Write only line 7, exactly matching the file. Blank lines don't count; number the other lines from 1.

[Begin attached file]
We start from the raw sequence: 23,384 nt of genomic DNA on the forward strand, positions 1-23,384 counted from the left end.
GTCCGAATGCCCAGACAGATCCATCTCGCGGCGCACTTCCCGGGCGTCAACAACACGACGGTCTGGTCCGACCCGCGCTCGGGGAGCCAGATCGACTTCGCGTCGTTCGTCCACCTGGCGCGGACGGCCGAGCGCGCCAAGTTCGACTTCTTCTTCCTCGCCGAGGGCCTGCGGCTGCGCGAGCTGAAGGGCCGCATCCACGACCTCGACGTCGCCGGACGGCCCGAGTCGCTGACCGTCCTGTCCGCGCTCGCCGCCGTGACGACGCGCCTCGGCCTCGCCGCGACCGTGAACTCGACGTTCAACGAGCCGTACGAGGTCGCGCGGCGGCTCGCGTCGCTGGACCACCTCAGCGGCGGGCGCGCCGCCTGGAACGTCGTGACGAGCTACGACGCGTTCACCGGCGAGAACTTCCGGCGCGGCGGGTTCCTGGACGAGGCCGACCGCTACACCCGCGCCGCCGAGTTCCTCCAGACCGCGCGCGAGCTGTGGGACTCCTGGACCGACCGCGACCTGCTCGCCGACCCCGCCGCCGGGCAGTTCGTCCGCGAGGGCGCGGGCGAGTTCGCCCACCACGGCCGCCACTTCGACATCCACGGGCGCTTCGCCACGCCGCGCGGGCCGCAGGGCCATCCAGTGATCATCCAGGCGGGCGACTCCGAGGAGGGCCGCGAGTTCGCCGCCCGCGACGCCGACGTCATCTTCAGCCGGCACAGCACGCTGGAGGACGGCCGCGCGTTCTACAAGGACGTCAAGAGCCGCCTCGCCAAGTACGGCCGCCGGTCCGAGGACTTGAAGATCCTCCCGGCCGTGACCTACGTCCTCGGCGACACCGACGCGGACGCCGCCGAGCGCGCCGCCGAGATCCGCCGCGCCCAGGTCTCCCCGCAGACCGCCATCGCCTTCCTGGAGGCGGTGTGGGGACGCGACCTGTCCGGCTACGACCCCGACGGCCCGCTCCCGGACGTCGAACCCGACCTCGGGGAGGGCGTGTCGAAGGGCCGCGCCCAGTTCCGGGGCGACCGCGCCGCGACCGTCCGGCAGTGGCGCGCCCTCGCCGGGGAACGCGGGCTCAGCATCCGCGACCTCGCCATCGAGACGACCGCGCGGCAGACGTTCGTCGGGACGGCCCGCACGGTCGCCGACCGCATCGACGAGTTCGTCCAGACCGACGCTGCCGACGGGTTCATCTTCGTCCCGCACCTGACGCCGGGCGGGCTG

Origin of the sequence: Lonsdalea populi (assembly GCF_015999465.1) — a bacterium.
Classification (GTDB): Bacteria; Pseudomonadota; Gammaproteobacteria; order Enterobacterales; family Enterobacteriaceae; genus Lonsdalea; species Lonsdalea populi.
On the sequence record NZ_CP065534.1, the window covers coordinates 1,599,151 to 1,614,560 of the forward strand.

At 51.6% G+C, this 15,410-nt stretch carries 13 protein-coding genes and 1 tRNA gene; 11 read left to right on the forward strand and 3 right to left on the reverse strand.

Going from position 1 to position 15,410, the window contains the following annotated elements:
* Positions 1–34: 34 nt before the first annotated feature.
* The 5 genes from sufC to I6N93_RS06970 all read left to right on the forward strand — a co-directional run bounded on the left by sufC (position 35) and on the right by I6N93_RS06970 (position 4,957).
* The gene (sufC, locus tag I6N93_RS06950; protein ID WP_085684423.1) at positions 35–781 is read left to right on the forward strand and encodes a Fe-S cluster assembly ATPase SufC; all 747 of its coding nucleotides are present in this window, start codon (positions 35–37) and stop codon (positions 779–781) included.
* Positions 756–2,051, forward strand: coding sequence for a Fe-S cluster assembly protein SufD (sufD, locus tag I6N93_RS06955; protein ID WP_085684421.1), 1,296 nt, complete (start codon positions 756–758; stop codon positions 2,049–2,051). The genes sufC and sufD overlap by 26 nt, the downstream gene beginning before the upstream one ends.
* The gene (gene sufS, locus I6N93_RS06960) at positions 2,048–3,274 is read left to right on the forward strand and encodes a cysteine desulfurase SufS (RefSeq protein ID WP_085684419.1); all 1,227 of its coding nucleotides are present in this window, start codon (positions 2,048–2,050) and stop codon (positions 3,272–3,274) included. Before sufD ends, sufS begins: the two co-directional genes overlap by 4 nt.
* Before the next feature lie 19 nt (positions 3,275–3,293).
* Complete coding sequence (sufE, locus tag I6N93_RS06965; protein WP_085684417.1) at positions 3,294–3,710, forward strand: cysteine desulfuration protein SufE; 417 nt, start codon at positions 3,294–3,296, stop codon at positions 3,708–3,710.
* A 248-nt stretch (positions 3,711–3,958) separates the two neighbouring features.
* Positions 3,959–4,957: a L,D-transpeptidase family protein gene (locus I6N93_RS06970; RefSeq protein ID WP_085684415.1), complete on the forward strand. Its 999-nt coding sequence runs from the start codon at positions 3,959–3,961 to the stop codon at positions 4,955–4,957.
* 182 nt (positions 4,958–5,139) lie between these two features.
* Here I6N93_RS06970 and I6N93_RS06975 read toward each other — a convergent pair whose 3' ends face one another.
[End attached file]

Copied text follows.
Going from position 1 to position 15,410, the window contains the following annotated elements: